Characterizing and Controlling the Interface of Metal-Organic Framework and Polymer Components in Mixed-Matrix Membranes
Metal-organic frameworks (MOFs) are a class of materials that combine the chemical tunability of organic molecular chemistry with the porosity of zeolites. The crystallinity, porosity, and chemical versatility of MOFs has led to their study for applications including storage and delivery of gases, catalysis, and separations. In order to utilize MOFs for industrial applications, however, they must be processed into other forms. Previous work showed that small amounts of flexible polymers can be combined with different MOFs to form ‘sheets’ of MOF, termed mixed-matrix membranes (MMMs), that display useful MOF porosity and chemical accessibility in a flexible, stable form factor.
To build on this previous work, MMMs using three polystyrene-based polymers that are similar in chemical structure but provide a range of flexibility are developed in Chapter 2. MOF accessibility and MMM cohesion at up to 90 wt% MOF in styrene/butadiene copolymers is demonstrated, and it is shown that the starting flexibility of the polymer affects the utility of the resulting MMM.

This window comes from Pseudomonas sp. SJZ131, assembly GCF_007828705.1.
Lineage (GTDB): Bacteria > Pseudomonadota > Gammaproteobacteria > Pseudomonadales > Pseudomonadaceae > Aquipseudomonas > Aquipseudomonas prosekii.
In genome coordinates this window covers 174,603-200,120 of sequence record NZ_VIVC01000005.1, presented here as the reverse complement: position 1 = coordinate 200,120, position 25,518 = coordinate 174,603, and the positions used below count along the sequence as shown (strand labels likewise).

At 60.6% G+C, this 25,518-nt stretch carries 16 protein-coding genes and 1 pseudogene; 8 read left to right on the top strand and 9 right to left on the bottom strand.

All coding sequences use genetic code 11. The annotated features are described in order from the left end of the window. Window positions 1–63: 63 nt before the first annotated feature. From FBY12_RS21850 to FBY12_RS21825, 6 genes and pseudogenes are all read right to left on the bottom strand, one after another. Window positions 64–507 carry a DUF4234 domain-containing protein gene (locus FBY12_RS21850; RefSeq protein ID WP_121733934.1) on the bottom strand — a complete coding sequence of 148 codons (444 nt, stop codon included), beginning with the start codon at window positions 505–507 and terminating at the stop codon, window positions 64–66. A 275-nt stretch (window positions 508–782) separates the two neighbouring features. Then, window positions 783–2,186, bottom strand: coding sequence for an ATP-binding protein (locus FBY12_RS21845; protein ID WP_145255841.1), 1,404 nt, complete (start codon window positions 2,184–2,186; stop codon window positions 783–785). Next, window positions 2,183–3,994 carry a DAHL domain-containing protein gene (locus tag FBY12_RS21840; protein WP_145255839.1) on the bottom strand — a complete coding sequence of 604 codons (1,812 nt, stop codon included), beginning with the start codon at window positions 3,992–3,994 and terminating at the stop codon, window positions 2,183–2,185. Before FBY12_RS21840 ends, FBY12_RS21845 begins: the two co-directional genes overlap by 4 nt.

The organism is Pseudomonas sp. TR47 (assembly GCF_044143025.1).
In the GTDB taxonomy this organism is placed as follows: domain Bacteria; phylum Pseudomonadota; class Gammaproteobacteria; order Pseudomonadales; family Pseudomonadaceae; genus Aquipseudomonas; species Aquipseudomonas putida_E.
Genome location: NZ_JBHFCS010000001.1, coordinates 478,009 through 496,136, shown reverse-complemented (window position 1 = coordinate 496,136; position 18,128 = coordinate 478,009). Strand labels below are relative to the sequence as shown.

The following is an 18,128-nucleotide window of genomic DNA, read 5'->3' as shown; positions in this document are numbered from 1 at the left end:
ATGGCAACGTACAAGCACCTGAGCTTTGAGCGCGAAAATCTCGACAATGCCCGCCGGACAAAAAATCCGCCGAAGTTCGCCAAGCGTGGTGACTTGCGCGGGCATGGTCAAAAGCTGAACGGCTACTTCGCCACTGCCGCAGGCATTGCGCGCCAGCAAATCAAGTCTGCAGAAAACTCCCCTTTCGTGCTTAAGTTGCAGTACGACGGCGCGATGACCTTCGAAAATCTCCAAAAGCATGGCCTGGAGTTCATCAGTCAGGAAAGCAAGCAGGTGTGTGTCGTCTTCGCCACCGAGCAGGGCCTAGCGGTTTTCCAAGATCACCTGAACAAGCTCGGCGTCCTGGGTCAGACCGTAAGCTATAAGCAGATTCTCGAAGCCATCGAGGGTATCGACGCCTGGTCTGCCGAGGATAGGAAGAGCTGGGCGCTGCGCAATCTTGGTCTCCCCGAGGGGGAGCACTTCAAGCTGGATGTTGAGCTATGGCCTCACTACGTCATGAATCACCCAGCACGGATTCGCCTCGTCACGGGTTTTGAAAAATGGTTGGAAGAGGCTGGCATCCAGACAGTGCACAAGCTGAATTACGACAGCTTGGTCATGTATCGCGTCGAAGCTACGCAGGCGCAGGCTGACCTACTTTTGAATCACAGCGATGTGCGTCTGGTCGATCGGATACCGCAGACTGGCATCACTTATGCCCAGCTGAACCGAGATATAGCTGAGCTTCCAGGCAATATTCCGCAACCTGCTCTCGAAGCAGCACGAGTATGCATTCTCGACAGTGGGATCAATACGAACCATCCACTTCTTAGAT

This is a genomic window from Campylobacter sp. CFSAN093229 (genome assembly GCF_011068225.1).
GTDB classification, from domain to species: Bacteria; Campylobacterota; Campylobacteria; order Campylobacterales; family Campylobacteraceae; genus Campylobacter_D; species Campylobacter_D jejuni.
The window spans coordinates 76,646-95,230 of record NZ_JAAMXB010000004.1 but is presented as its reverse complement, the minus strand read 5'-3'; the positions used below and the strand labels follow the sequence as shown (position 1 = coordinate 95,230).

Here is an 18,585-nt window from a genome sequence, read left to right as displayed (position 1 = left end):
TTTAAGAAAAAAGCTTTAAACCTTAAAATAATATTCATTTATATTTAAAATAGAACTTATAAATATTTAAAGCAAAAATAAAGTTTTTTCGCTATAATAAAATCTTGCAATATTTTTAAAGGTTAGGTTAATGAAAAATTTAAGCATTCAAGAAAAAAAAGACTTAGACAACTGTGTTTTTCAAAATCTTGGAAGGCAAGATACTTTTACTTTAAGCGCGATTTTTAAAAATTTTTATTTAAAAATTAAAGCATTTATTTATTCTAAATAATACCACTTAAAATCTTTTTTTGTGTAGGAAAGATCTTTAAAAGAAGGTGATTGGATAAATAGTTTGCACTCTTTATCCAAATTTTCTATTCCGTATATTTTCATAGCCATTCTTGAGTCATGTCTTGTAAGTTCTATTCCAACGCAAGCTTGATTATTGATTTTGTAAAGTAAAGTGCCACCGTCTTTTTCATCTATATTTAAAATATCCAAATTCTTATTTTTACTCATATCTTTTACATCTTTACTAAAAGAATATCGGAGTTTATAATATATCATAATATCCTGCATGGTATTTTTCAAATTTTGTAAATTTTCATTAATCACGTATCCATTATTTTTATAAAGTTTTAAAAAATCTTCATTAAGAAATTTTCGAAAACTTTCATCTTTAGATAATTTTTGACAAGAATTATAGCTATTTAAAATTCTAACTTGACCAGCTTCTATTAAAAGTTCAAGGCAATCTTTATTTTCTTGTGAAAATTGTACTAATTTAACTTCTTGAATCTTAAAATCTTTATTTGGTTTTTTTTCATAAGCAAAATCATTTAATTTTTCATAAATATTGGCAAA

To assess the factors that influence MMM cohesion, computational experiments predicting the microscopic interfacial structures of MOF-polymer MMMs are performed in Chapter 3. This computational modeling is then correlated with experimental findings to elucidate the structure-compatibility relationship of the MOF-polymer pairs studied, and two examples of MOF-polymer MMMs are found to contain both a flexible MOF-polymer interface and strong MOF-polymer hydrogen bonding interactions.
Significant differences in MOF pore accessibility between these two MMMs prompted further study and comparison, and NMR experiments detailed in Chapter 4 suggest the polymer component infiltrates into MOF pores to differing extents depending on the nature of the polymer used. This differing polymer infiltration behavior directly affects the utility of the composite as assessed through other experiments.
Chapter 5 describes the fabrication of new MMMs from an inexpensive commodity polymer, poly(ethylene-co-vinyl acetate) (EVA). These MMMs are then used in liquid-phase applications including sorption and removal of harmful perfluoroalkane substances and catalytic breakdown of a chemical warfare agent simulant. When EVA-based MMMs are compared with MMMs prepared using different polymers discussed in previous chapters, polymer-dependent differences in MMM performance are observed.